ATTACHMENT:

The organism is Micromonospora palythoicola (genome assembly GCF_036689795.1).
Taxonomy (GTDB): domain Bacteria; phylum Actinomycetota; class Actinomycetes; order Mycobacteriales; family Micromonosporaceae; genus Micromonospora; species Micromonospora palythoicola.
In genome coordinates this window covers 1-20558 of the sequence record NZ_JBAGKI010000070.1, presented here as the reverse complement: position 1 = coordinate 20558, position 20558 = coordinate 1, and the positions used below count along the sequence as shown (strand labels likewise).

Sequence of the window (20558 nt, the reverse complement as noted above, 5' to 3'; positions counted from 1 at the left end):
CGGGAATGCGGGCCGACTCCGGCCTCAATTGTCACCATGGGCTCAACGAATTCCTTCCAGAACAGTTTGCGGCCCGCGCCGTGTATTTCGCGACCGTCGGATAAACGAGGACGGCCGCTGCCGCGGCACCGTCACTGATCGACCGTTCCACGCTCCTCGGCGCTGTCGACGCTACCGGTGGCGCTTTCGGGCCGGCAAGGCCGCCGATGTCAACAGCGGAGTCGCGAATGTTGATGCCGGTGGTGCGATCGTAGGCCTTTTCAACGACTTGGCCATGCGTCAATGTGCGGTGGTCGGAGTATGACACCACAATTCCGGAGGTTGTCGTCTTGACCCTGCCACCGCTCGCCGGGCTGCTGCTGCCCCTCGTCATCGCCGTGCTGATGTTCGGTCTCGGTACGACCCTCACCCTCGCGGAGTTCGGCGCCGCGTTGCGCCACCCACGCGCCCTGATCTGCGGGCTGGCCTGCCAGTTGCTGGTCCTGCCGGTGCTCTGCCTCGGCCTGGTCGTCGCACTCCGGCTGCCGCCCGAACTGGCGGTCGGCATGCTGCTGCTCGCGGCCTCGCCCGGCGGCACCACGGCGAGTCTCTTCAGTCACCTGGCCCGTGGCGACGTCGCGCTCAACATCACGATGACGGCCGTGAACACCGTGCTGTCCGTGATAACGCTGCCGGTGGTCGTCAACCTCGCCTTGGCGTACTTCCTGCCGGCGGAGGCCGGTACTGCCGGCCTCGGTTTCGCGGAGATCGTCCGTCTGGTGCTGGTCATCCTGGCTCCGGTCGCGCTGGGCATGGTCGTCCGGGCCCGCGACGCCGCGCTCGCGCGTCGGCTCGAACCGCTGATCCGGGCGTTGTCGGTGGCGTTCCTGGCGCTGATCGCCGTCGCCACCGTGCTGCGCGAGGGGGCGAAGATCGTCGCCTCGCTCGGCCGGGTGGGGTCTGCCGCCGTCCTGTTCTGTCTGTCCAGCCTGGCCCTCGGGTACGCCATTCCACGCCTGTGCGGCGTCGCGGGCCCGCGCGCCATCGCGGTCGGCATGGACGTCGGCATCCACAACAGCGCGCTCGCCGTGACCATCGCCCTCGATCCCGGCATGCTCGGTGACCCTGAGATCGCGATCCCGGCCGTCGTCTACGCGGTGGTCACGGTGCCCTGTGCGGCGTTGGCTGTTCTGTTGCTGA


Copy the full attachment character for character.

The organism is Micromonospora palythoicola (genome assembly GCF_036689795.1).
Taxonomy (GTDB): domain Bacteria; phylum Actinomycetota; class Actinomycetes; order Mycobacteriales; family Micromonosporaceae; genus Micromonospora; species Micromonospora palythoicola.
In genome coordinates this window covers 1-20558 of the sequence record NZ_JBAGKI010000070.1, presented here as the reverse complement: position 1 = coordinate 20558, position 20558 = coordinate 1, and the positions used below count along the sequence as shown (strand labels likewise).

Sequence of the window (20558 nt, the reverse complement as noted above, 5' to 3'; positions counted from 1 at the left end):
CGGGAATGCGGGCCGACTCCGGCCTCAATTGTCACCATGGGCTCAACGAATTCCTTCCAGAACAGTTTGCGGCCCGCGCCGTGTATTTCGCGACCGTCGGATAAACGAGGACGGCCGCTGCCGCGGCACCGTCACTGATCGACCGTTCCACGCTCCTCGGCGCTGTCGACGCTACCGGTGGCGCTTTCGGGCCGGCAAGGCCGCCGATGTCAACAGCGGAGTCGCGAATGTTGATGCCGGTGGTGCGATCGTAGGCCTTTTCAACGACTTGGCCATGCGTCAATGTGCGGTGGTCGGAGTATGACACCACAATTCCGGAGGTTGTCGTCTTGACCCTGCCACCGCTCGCCGGGCTGCTGCTGCCCCTCGTCATCGCCGTGCTGATGTTCGGTCTCGGTACGACCCTCACCCTCGCGGAGTTCGGCGCCGCGTTGCGCCACCCACGCGCCCTGATCTGCGGGCTGGCCTGCCAGTTGCTGGTCCTGCCGGTGCTCTGCCTCGGCCTGGTCGTCGCACTCCGGCTGCCGCCCGAACTGGCGGTCGGCATGCTGCTGCTCGCGGCCTCGCCCGGCGGCACCACGGCGAGTCTCTTCAGTCACCTGGCCCGTGGCGACGTCGCGCTCAACATCACGATGACGGCCGTGAACACCGTGCTGTCCGTGATAACGCTGCCGGTGGTCGTCAACCTCGCCTTGGCGTACTTCCTGCCGGCGGAGGCCGGTACTGCCGGCCTCGGTTTCGCGGAGATCGTCCGTCTGGTGCTGGTCATCCTGGCTCCGGTCGCGCTGGGCATGGTCGTCCGGGCCCGCGACGCCGCGCTCGCGCGTCGGCTCGAACCGCTGATCCGGGCGTTGTCGGTGGCGTTCCTGGCGCTGATCGCCGTCGCCACCGTGCTGCGCGAGGGGGCGAAGATCGTCGCCTCGCTCGGCCGGGTGGGGTCTGCCGCCGTCCTGTTCTGTCTGTCCAGCCTGGCCCTCGGGTACGCCATTCCACGCCTGTGCGGCGTCGCGGGCCCGCGCGCCATCGCGGTCGGCATGGACGTCGGCATCCACAACAGCGCGCTCGCCGTGACCATCGCCCTCGATCCCGGCATGCTCGGTGACCCTGAGATCGCGATCCCGGCCGTCGTCTACGCGGTGGTCACGGTGCCCTGTGCGGCGTTGGCTGTTCTGTTGCTGA